Comparing Bible translations is all important in sermon development. Let us look at several translations of Isaiah 10:27, which has to do with breaking a burdensome yoke. We will start with the King James Version (KJV):
And it shall come to pass in that day, that his burden shall be taken away from off thy shoulder, and his yoke from off thy neck, and the yoke shall be destroyed because of the anointing.
The KJV a wonderful translation. It has a certain beauty, power, and authority. This is often my go to translation. True, some of its language is archaic. However, on the whole, the KJV is a fairly accurate one. There are exceptions and Isaiah 10:27 is one of them.
What does the original Hebrew say? The text reads, “The yoke shall be destroyed because of shamen” (pronounced SHA-MEN). The KJV translators understood shamen to be the equivalent of shemen, oil, which apparently led them to think of oil for anointing.
What is the text actually saying? It’s best to understand shamen here as “fatness” (pronounced SHA-MEYN), which would produce a literal translation of, “The yoke will be destroyed because of the fat.”
The New American Standard Bible (NASB) is a very literal translation.
So it will be in that day, that his burden will be removed from your shoulders and his yoke from your neck, and the yoke will be broken because of fatness.
It is accurate, but is not the most readable. What does fatness mean?
The New International Version (NIV) provides greater clarification:
In that day their burden will be lifted from your shoulders, their yoke from your neck; the yoke will be broken because you have grown so fat.
The NIV is somewhat of a paraphrase, but its meaning is not obscure. It gets right to the point.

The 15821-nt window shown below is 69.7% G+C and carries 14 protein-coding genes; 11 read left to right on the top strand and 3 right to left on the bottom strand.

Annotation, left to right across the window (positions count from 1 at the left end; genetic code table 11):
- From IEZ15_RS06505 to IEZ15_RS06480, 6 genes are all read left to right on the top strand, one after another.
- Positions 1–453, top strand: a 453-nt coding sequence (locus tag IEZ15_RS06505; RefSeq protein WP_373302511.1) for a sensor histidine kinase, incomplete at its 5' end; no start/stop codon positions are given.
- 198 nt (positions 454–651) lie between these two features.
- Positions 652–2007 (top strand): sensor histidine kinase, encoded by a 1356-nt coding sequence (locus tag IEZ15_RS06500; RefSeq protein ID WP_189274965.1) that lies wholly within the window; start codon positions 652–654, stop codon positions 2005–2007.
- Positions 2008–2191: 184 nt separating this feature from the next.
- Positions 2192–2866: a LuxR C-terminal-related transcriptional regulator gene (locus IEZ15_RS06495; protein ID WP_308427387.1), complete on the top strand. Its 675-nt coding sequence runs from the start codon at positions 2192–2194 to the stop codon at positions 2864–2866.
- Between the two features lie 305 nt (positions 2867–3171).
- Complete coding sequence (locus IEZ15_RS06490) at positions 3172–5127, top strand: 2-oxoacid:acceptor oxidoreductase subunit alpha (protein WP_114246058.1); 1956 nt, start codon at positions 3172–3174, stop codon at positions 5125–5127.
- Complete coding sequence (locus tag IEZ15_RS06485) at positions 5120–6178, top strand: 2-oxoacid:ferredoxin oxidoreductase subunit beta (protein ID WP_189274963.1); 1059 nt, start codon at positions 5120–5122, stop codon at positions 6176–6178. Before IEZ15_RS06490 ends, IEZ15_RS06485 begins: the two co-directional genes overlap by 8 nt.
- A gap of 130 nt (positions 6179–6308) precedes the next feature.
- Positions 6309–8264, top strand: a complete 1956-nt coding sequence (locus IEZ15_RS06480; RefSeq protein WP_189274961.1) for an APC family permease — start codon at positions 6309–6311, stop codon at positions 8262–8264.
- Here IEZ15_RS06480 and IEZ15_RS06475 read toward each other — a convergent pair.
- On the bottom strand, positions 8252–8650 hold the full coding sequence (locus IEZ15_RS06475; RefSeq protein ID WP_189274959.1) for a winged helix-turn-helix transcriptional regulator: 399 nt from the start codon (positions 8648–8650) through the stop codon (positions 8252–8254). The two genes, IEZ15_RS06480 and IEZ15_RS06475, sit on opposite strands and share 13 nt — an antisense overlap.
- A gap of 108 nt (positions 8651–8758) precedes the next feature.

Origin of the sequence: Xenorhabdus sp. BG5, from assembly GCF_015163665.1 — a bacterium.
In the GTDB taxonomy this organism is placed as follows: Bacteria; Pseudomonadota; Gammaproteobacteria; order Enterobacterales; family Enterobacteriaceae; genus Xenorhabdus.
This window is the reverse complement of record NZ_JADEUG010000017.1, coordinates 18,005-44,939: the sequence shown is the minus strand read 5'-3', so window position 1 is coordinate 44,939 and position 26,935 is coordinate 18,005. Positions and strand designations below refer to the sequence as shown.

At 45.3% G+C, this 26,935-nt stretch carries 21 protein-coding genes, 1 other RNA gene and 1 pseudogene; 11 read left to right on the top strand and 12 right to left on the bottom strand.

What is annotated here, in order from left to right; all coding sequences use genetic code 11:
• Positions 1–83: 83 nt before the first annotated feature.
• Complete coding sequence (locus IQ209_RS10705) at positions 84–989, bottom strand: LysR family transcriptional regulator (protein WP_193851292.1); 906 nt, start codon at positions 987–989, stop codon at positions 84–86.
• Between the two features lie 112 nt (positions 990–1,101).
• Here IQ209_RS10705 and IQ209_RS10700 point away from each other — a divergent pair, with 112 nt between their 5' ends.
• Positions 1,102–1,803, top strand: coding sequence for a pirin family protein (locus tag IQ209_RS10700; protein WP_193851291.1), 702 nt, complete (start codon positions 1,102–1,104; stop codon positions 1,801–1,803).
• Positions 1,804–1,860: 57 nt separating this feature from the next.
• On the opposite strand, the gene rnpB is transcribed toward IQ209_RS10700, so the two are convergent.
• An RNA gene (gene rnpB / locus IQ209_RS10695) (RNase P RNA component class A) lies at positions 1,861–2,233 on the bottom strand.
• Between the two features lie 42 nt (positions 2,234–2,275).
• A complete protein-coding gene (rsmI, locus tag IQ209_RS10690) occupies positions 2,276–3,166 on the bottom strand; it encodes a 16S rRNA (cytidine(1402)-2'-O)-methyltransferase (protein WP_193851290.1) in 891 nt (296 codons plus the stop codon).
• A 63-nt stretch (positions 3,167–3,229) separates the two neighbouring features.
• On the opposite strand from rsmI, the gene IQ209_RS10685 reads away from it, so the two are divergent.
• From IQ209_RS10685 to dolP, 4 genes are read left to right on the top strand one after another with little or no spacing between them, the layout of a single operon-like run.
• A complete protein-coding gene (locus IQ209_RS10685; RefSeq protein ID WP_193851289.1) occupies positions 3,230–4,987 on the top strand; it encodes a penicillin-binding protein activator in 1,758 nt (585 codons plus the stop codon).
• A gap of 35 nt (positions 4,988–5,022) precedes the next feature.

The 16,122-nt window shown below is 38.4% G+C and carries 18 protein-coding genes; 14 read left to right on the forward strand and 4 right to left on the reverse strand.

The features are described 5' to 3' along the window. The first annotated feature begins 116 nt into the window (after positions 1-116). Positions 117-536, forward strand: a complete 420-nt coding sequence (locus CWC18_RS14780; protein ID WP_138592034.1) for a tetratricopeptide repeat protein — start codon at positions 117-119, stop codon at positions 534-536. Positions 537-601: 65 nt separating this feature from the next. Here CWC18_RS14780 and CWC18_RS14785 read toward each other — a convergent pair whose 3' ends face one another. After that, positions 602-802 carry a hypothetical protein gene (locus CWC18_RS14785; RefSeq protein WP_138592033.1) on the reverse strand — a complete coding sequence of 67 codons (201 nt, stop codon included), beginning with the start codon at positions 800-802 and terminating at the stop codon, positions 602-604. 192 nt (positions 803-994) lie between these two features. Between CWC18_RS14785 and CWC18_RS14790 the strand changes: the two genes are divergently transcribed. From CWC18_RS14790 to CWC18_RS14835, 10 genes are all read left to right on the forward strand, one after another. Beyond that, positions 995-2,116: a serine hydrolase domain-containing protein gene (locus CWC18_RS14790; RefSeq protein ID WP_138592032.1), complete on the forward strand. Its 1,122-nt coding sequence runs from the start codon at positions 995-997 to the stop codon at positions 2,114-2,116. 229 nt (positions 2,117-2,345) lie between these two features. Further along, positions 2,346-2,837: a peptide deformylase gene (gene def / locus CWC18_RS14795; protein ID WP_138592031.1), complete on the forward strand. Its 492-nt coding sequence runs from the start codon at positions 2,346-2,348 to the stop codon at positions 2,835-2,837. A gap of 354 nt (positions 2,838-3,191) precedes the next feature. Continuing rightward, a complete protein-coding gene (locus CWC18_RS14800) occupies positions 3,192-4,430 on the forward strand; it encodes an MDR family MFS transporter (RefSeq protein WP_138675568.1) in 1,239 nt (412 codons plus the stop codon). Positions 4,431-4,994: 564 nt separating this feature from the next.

What about our “modern” New Revised Standard Version (NRSV)?
On that day his burden will be removed from your shoulder, and his yoke will be destroyed from your neck.
The NRSV bypassed the whole discussion of fatness altogether.
Let us look at fatness. We have an ox with a yoke on its neck, enslaving it to the will of its master. But eventually, it gets so healthy and fat that the yoke simply bursts from off its neck. That ox is now free!
When we find ourselves bound or oppressed or beaten into submission by the enemy. We simply feed our spirits the living Word day and night, we continue in worship and praise and prayer and communion, and little by little, we get so healthy and strong—so “fat”—that suddenly the yoke of oppression has to burst. The fatness destroys the yoke!
As can be seen, we may need to compare various translations to understand what is being said. Word study is also important. We need to look at the root Hebrew and Greek words of the original text.
Because the NIV, in this case, seems to convey the clearest meaning of Isaiah 10:27 does not suggest th.at it is the superior translation in all cases. Occasionally it seems to favor certain underlying theological interpretations. Early versions of the NIV had some New Age notions, which we make discuss at another time. They have subsequently been sanitized somewhat.
The ending of the Gospel of Mark has been altered by some of the latest translations. This is because they are based on original texts that were dated earlier than the one used by the King James translators, for example. The earliest texts may not always be the most accurate texts, however. The carefulness of the work of the scribes comes into play.
Can you imagine the Gospel of Mark abruptly ending this way?
So they went out and fled from the tomb, for terror and amazement had seized them; and they said nothing to anyone, for they were afraid.
In some translations it does. The enemy does everything that he can get away with to obscure the Gospel message. Our task is to illuminate it with God’s help.